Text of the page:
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FOR THE LOVE OF FOOD: The health value of friendship, the trouble with the carbohydrate-insulin model, and the sad state of the EPA

by | Jul 13, 2018

Welcome to Friday’s For The Love of Food, Summer Tomato’s weekly link roundup.

This week the health value of friendship, the trouble with the carbohydrate-insulin model, and the sad state of the EPA.

Next week’s Mindful Meal Challenge will start again on Monday. Sign up now to join us!

Too busy to read them all? Try this awesome free speed reading app to read at 300+ wpm. So neat!

I also share links on Twitter @summertomato and the Summer Tomato Facebook page. I’m very active on all these sites and would love to connect with you.

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FOR THE LOVE OF FOOD: Plastics turn up in seafood and sea salt, Mary’s chicken outed as a factory farm, and NOT dieting helps with weight loss

by | Sep 22, 2017

Welcome to Friday’s For The Love of Food, Summer Tomato’s weekly link roundup.

Next week’s Mindful Meal Challenge will start again on Monday. Sign up now to join us!

This week plastics turn up in seafood and sea salt, Mary’s chicken outed as a factory farm, and NOT dieting helps with weight loss.

Too busy to read them all? Try this awesome free speed reading app to read at 300+ wpm. So neat!

I also share links on Twitter @summertomato and the Summer Tomato Facebook page. I’m very active on all these sites and would love to connect with you.

Read the rest of this story »

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How to Maintain Your Cooking Habit During a Busy Work Week

by | Aug 14, 2017

One of the hardest things about making your healthy habits stick is finding ways to do them when you are very tired, stressed or busy.

Randi is a school teacher, which means that in the summertime she has more free time to focus on her healthstyle. During that time, she enjoys making delicious and healthy meals for herself and her family.

However, when school is back in session she no longer has the luxury of a full day to plan her meals, which leaves her feeling stressed about what she is going to make for dinner each night. This pressure causes her to avoid cooking altogether, substituting snacks for a proper meal on the weeknights.

As a breast cancer survivor Randi’s health is of the utmost importance to her. She knows that cooking nutritious meals each week is necessary to maintain her weight and stay in good health.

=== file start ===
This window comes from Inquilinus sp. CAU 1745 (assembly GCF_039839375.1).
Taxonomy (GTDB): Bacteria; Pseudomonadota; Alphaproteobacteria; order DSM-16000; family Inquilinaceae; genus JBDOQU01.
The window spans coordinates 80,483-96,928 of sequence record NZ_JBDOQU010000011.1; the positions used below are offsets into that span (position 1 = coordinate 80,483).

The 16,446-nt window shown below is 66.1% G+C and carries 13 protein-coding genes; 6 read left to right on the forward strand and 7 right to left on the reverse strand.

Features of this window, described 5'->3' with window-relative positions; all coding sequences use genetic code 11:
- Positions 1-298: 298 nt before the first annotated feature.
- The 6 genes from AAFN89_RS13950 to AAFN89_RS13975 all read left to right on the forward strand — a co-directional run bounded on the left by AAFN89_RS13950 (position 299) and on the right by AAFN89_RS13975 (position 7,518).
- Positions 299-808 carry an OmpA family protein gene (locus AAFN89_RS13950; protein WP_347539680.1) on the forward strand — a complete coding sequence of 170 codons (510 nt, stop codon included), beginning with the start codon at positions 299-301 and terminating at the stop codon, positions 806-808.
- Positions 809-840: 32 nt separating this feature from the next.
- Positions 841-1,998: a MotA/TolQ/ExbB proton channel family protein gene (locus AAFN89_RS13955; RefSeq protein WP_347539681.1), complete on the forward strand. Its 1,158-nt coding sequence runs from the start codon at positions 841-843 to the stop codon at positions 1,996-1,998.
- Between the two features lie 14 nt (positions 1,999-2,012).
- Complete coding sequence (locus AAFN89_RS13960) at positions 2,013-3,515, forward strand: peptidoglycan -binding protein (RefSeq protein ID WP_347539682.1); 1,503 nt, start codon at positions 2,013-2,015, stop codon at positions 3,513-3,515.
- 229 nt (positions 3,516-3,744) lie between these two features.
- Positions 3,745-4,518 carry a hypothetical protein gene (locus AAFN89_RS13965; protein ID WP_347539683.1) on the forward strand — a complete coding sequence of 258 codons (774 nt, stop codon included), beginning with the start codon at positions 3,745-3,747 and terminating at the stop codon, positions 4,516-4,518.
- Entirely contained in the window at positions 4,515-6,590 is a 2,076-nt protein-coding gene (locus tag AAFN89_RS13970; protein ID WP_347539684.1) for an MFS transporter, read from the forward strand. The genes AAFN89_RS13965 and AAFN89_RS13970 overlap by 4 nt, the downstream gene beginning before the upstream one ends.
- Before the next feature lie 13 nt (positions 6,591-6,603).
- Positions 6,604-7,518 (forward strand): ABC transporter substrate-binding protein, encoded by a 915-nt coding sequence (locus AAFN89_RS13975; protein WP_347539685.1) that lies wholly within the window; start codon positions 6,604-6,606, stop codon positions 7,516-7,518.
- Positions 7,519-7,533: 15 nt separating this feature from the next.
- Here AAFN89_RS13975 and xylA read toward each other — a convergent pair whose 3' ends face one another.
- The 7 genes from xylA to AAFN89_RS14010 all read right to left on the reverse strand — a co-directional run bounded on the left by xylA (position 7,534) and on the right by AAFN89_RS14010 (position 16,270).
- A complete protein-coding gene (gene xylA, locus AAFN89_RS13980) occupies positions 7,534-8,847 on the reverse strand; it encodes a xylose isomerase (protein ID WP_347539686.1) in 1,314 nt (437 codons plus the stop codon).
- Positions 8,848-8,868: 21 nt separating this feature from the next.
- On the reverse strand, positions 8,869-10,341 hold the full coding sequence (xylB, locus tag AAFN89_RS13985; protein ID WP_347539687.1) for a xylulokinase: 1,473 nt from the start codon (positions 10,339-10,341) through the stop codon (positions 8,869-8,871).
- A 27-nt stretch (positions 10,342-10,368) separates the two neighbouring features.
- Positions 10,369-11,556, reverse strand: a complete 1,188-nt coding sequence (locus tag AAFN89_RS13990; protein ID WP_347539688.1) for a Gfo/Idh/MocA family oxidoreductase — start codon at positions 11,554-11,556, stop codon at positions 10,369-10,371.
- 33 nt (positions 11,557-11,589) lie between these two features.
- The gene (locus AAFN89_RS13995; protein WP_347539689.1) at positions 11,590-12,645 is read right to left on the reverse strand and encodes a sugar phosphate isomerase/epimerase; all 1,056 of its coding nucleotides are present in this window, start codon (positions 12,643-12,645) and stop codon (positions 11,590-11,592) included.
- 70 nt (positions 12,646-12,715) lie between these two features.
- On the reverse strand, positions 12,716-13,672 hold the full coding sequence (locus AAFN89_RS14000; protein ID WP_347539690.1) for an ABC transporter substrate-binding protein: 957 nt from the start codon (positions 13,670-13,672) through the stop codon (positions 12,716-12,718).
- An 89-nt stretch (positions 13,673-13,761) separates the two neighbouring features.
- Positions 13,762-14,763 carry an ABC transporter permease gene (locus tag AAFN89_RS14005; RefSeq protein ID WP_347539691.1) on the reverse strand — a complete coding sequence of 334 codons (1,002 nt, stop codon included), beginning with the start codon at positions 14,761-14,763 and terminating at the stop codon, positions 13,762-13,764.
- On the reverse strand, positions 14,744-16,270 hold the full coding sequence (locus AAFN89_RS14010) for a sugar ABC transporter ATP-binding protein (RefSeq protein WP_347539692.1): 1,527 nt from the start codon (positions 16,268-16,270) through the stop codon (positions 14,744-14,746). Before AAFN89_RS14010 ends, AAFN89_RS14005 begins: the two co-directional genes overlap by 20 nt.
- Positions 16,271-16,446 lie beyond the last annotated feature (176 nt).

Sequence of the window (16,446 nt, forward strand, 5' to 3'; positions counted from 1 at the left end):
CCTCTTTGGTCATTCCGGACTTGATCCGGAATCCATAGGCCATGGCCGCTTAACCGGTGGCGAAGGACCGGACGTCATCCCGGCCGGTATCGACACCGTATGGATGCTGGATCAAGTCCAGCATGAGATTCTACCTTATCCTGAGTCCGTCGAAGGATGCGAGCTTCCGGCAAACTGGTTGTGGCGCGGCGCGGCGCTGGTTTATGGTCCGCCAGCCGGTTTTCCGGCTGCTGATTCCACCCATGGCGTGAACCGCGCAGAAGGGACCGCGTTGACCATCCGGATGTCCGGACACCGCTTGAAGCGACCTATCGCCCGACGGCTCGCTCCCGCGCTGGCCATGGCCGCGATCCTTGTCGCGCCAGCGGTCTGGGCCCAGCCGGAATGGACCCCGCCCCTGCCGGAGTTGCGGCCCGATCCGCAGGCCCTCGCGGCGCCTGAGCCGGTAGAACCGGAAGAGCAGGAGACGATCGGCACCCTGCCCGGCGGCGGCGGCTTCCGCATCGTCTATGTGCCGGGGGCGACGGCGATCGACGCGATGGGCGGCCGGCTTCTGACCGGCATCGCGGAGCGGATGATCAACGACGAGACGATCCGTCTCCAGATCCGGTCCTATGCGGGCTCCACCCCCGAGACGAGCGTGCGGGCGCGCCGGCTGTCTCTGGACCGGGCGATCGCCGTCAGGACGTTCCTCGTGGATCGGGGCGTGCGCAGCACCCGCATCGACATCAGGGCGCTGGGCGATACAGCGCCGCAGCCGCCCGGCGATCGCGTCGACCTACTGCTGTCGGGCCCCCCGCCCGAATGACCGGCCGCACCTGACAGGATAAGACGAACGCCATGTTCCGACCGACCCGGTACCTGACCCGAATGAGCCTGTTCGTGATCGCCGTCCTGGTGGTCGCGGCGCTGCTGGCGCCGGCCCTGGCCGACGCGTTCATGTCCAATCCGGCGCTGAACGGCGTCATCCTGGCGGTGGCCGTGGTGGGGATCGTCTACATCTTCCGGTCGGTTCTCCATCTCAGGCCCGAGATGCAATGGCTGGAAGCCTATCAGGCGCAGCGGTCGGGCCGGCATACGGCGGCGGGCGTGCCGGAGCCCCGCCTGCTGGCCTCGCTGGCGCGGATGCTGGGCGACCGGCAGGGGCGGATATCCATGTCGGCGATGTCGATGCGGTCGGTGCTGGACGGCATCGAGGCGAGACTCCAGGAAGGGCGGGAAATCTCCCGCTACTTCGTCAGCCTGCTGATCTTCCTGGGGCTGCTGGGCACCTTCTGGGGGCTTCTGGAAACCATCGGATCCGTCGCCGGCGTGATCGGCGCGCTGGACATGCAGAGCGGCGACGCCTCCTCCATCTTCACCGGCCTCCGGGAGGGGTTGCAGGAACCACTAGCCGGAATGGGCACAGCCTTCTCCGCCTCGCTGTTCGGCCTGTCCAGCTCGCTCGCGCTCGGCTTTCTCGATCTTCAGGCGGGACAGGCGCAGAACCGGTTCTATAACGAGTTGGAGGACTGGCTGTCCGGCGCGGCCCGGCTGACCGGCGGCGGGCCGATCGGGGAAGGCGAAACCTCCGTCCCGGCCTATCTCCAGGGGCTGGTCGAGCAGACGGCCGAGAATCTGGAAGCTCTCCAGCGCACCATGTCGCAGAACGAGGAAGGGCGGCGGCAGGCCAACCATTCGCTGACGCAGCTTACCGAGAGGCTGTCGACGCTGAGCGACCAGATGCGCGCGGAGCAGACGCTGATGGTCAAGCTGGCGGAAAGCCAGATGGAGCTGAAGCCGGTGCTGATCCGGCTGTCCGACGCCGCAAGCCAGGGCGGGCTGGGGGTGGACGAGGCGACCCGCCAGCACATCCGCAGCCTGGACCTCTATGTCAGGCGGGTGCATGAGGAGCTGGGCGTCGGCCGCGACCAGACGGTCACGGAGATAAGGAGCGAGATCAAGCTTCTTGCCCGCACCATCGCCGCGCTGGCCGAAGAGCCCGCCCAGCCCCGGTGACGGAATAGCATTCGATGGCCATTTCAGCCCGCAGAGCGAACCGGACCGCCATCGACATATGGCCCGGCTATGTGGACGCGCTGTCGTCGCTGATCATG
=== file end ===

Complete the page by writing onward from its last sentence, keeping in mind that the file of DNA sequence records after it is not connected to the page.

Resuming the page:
Luckily for Randi she has all of the tools she needs in order to achieve her cooking goal. By acknowledging some of her limiting beliefs and finding ways to work around them we come up with a strategy that enables her to cook healthy meals year-round.

Wish you had more time to listen to the podcast? I use an app called Overcast (no affiliation) to play back my favorite podcasts at faster speeds, dynamically shortening silences in talk shows so it doesn’t sound weird. It’s pretty rad.

 

Related links:

Foodist Kitchen

The No.1 Thing That Prevents You from Changing Your Habits (limiting beliefs)

 

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If you’d like to be a guest on the show, please fill out the form here and tell us your story.

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How to Restart Your Healthy Habits After Losing a Loved One

by | Aug 7, 2017

Losing a parent is one of the toughest things you can go through in life. Getting yourself back on track can feel impossible for a long time.

Bonnie was just getting her healthstyle together when her mom passed away. She was eating right, cut way back on sugar and was enjoying regular trips to the gym.

Although she was able to maintain her healthy eating habits, her exercise routine has been completely derailed. The idea of feeling strong and looking fit no longer motivates her, and her mental state almost a year later makes it hard for her to bring herself to even put on her sneakers.

Bonnie yearns to get back into the gym knowing that it would help her sleep better, relieve stress and make her feel like her old self again, but cannot figure out how to rekindle the habit.

Reframing some of Bonnie’s limiting beliefs and coming up with an idea for a new approach to exercise enables Bonnie to shift her perspective, inspiring her to get moving once again.

Wish you had more time to listen to the podcast? I use an app called Overcast (no affiliation) to play back my favorite podcasts at faster speeds, dynamically shortening silences in talk shows so it doesn’t sound weird. It’s pretty rad.

 

Related links:

Self Compassion, by Kristen Neff

Too Tired to Maintain Your Healthy Habits? What to Do When You Are Not Sleeping Well

Home Court Habits

Mindset, by Carol Dweck

No Sweat: How the Simple Science of Motivation Can Bring You a Lifetime of Fitness, by Michelle Segar

Man’s Search for Meaning, by Viktor Frankl

Radical Acceptance, by Tara Brach

 

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If you’d like to be a guest on the show, please fill out the form here and tell us your story.

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How to Recognize Your Limiting Beliefs to Change an Unhealthy Behavior

by | Jun 19, 2017